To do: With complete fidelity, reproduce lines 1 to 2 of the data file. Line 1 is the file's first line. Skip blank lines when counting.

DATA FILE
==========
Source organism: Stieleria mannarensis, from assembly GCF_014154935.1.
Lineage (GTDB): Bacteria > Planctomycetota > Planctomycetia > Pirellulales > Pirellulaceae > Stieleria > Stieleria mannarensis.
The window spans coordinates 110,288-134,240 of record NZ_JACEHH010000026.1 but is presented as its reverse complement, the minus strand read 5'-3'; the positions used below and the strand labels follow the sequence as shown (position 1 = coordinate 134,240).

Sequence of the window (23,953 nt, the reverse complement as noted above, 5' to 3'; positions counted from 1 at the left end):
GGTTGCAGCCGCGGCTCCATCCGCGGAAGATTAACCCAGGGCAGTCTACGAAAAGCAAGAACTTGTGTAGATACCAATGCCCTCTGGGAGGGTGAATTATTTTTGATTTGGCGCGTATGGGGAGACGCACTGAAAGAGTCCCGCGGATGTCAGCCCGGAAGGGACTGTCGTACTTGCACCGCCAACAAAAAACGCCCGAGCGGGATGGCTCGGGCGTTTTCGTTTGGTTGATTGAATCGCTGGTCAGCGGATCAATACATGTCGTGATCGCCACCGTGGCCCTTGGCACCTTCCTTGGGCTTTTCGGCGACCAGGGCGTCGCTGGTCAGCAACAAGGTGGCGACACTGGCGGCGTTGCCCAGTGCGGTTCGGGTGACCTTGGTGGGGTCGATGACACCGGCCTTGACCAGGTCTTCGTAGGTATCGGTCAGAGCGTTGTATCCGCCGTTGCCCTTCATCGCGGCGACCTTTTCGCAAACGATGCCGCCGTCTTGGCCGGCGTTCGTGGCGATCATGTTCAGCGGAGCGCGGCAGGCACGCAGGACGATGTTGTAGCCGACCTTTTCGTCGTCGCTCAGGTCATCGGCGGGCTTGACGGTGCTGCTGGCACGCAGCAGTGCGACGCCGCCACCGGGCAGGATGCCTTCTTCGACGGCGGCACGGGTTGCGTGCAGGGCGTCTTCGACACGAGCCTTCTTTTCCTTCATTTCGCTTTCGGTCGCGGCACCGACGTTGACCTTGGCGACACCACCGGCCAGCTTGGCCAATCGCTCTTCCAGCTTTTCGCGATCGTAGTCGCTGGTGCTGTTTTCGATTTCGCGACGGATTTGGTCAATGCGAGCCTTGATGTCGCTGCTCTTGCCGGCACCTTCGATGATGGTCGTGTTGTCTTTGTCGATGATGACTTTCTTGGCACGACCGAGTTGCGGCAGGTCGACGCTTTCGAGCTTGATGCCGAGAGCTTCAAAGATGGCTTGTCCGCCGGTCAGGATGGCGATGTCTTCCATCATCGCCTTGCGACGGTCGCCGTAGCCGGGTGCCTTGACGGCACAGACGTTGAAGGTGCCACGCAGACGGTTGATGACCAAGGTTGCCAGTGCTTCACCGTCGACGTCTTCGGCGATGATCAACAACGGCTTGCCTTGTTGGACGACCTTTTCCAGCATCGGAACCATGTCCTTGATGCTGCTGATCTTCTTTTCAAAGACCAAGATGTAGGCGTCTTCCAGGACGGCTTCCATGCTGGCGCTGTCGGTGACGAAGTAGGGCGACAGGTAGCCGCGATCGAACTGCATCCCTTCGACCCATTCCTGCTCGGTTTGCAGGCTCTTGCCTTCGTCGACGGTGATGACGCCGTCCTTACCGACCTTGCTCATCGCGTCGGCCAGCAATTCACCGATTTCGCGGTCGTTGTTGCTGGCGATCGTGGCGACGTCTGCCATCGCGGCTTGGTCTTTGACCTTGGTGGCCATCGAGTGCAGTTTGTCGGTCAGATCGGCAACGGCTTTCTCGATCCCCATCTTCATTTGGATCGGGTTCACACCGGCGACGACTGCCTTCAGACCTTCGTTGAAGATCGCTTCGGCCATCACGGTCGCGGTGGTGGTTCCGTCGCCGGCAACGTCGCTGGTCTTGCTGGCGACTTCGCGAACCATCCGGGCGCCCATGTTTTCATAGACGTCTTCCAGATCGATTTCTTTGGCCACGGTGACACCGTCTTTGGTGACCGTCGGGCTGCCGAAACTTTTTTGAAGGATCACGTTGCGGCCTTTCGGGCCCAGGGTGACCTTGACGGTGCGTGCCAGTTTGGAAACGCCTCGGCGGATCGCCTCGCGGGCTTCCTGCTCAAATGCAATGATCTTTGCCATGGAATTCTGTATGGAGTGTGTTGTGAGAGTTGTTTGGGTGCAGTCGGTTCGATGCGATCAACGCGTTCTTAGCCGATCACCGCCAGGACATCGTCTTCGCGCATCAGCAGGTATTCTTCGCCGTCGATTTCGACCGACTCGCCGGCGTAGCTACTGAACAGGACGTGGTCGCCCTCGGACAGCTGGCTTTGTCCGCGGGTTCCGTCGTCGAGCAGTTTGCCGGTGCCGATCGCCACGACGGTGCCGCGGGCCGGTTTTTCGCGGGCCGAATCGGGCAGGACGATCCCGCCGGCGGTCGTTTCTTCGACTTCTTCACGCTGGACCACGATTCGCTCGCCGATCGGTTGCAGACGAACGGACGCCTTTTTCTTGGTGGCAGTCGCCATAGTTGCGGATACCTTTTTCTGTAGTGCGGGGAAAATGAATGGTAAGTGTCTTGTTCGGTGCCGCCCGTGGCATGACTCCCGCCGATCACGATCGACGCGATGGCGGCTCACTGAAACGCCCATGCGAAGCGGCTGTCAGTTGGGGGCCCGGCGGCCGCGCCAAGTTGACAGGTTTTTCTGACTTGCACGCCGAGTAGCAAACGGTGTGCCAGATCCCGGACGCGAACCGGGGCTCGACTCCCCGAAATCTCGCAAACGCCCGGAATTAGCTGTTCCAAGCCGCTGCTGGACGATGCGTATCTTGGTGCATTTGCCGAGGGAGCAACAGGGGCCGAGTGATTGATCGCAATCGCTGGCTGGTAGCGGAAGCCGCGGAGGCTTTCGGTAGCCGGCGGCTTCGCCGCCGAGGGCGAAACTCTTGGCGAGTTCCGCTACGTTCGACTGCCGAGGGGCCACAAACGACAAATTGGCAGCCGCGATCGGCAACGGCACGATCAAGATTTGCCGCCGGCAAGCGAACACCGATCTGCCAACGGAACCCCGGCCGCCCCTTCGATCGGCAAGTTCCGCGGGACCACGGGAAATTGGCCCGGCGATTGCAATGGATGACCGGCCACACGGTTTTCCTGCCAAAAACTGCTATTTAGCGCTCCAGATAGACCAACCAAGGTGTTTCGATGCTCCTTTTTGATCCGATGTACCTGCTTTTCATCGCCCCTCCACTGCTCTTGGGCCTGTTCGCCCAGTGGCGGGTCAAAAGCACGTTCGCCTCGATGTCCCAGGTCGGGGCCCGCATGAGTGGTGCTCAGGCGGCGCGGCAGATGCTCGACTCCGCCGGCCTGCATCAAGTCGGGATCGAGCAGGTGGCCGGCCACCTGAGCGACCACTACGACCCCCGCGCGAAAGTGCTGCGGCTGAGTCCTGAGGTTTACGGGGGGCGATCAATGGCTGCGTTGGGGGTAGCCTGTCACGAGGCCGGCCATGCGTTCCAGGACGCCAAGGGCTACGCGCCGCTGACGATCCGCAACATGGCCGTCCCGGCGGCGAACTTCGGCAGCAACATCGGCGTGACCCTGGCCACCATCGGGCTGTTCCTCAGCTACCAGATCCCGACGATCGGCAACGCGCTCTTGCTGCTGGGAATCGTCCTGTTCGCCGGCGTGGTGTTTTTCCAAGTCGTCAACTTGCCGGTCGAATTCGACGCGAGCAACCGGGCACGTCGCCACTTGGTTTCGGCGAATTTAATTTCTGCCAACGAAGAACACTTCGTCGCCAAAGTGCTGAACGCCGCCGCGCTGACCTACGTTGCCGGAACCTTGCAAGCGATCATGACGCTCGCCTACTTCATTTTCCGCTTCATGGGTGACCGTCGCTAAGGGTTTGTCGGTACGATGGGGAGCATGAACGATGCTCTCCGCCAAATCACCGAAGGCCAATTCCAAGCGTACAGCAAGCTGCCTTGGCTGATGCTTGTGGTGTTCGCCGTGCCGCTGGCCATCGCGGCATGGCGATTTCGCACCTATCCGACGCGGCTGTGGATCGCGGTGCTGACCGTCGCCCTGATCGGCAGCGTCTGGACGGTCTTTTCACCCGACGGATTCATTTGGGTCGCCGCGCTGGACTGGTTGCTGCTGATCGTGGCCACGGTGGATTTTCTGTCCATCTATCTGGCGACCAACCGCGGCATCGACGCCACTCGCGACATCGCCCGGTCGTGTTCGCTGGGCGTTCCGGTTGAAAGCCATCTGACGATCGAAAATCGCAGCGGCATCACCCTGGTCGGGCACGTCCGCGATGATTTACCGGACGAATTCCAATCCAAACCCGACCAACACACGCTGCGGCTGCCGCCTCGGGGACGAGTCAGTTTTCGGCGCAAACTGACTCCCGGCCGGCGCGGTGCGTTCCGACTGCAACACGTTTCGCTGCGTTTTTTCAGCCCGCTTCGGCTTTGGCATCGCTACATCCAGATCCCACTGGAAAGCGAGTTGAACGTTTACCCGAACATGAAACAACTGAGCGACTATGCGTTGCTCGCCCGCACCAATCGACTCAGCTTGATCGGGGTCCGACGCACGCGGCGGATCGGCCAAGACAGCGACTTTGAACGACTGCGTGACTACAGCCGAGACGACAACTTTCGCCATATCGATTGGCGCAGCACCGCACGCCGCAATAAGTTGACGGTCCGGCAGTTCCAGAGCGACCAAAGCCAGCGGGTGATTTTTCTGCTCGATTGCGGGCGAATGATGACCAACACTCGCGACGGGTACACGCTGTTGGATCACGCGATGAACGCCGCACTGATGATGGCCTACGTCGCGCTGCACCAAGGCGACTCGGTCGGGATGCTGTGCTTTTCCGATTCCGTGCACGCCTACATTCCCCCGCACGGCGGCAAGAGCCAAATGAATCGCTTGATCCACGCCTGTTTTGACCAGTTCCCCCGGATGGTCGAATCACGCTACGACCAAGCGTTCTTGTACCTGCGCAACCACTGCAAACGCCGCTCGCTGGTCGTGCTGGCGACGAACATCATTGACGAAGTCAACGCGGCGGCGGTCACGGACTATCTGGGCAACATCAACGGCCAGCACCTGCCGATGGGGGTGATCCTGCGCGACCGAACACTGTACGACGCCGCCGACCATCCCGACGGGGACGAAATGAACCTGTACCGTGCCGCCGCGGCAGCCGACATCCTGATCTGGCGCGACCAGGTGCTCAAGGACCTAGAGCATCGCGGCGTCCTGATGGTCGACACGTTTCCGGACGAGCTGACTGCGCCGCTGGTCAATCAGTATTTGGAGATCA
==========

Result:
Source organism: Stieleria mannarensis, from assembly GCF_014154935.1.
Lineage (GTDB): Bacteria > Planctomycetota > Planctomycetia > Pirellulales > Pirellulaceae > Stieleria > Stieleria mannarensis.